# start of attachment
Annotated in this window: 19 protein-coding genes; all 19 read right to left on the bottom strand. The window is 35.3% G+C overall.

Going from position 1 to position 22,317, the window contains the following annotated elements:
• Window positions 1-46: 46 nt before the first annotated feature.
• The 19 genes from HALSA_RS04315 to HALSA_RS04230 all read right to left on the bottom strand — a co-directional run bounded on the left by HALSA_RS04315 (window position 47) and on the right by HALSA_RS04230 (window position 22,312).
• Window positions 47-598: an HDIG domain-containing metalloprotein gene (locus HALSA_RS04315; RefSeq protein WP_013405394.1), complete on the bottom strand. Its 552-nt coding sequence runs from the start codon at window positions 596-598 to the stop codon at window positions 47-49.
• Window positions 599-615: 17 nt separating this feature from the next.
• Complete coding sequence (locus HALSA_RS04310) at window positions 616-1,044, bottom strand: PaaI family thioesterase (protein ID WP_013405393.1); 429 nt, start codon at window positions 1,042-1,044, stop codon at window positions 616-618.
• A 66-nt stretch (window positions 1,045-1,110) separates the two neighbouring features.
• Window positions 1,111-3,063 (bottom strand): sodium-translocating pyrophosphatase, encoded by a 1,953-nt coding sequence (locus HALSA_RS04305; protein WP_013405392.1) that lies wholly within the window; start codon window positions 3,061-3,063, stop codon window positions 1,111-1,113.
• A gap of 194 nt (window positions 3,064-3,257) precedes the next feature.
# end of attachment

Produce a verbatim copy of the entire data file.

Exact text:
Annotated in this window: 19 protein-coding genes; all 19 read right to left on the bottom strand. The window is 35.3% G+C overall.

Going from position 1 to position 22,317, the window contains the following annotated elements:
• Window positions 1-46: 46 nt before the first annotated feature.
• The 19 genes from HALSA_RS04315 to HALSA_RS04230 all read right to left on the bottom strand — a co-directional run bounded on the left by HALSA_RS04315 (window position 47) and on the right by HALSA_RS04230 (window position 22,312).
• Window positions 47-598: an HDIG domain-containing metalloprotein gene (locus HALSA_RS04315; RefSeq protein WP_013405394.1), complete on the bottom strand. Its 552-nt coding sequence runs from the start codon at window positions 596-598 to the stop codon at window positions 47-49.
• Window positions 599-615: 17 nt separating this feature from the next.
• Complete coding sequence (locus HALSA_RS04310) at window positions 616-1,044, bottom strand: PaaI family thioesterase (protein ID WP_013405393.1); 429 nt, start codon at window positions 1,042-1,044, stop codon at window positions 616-618.
• A 66-nt stretch (window positions 1,045-1,110) separates the two neighbouring features.
• Window positions 1,111-3,063 (bottom strand): sodium-translocating pyrophosphatase, encoded by a 1,953-nt coding sequence (locus HALSA_RS04305; protein WP_013405392.1) that lies wholly within the window; start codon window positions 3,061-3,063, stop codon window positions 1,111-1,113.
• A gap of 194 nt (window positions 3,064-3,257) precedes the next feature.